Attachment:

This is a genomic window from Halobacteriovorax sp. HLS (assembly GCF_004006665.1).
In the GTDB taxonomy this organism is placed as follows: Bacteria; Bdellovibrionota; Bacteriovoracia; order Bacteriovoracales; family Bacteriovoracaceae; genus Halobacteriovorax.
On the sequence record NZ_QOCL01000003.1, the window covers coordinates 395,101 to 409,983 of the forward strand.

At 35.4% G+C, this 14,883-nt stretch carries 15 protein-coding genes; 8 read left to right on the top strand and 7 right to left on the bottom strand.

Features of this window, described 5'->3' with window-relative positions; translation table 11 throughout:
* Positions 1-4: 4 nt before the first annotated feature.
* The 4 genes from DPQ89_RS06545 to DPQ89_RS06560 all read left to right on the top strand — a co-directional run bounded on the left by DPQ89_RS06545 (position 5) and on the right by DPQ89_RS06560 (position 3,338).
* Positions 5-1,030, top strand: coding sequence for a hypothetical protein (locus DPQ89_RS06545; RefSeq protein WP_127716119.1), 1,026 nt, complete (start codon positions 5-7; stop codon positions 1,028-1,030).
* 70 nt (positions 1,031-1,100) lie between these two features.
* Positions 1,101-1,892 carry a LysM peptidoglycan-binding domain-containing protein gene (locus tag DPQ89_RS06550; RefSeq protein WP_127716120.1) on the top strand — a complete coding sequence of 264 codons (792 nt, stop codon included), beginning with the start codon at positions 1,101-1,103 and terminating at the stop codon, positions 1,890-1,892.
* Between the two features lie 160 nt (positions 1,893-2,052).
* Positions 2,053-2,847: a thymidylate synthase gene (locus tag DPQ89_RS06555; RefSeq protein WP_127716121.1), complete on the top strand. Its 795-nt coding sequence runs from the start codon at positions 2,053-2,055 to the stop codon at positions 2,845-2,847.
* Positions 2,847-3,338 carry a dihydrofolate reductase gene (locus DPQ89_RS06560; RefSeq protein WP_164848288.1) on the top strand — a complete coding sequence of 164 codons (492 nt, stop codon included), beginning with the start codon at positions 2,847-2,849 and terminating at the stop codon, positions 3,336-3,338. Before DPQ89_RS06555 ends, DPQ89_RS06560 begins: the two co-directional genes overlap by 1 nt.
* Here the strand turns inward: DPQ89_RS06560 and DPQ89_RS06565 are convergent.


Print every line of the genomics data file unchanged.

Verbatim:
This is a genomic window from Halobacteriovorax sp. HLS (assembly GCF_004006665.1).
In the GTDB taxonomy this organism is placed as follows: Bacteria; Bdellovibrionota; Bacteriovoracia; order Bacteriovoracales; family Bacteriovoracaceae; genus Halobacteriovorax.
On the sequence record NZ_QOCL01000003.1, the window covers coordinates 395,101 to 409,983 of the forward strand.

At 35.4% G+C, this 14,883-nt stretch carries 15 protein-coding genes; 8 read left to right on the top strand and 7 right to left on the bottom strand.

Features of this window, described 5'->3' with window-relative positions; translation table 11 throughout:
* Positions 1-4: 4 nt before the first annotated feature.
* The 4 genes from DPQ89_RS06545 to DPQ89_RS06560 all read left to right on the top strand — a co-directional run bounded on the left by DPQ89_RS06545 (position 5) and on the right by DPQ89_RS06560 (position 3,338).
* Positions 5-1,030, top strand: coding sequence for a hypothetical protein (locus DPQ89_RS06545; RefSeq protein WP_127716119.1), 1,026 nt, complete (start codon positions 5-7; stop codon positions 1,028-1,030).
* 70 nt (positions 1,031-1,100) lie between these two features.
* Positions 1,101-1,892 carry a LysM peptidoglycan-binding domain-containing protein gene (locus tag DPQ89_RS06550; RefSeq protein WP_127716120.1) on the top strand — a complete coding sequence of 264 codons (792 nt, stop codon included), beginning with the start codon at positions 1,101-1,103 and terminating at the stop codon, positions 1,890-1,892.
* Between the two features lie 160 nt (positions 1,893-2,052).
* Positions 2,053-2,847: a thymidylate synthase gene (locus tag DPQ89_RS06555; RefSeq protein WP_127716121.1), complete on the top strand. Its 795-nt coding sequence runs from the start codon at positions 2,053-2,055 to the stop codon at positions 2,845-2,847.
* Positions 2,847-3,338 carry a dihydrofolate reductase gene (locus DPQ89_RS06560; RefSeq protein WP_164848288.1) on the top strand — a complete coding sequence of 164 codons (492 nt, stop codon included), beginning with the start codon at positions 2,847-2,849 and terminating at the stop codon, positions 3,336-3,338. Before DPQ89_RS06555 ends, DPQ89_RS06560 begins: the two co-directional genes overlap by 1 nt.
* Here the strand turns inward: DPQ89_RS06560 and DPQ89_RS06565 are convergent.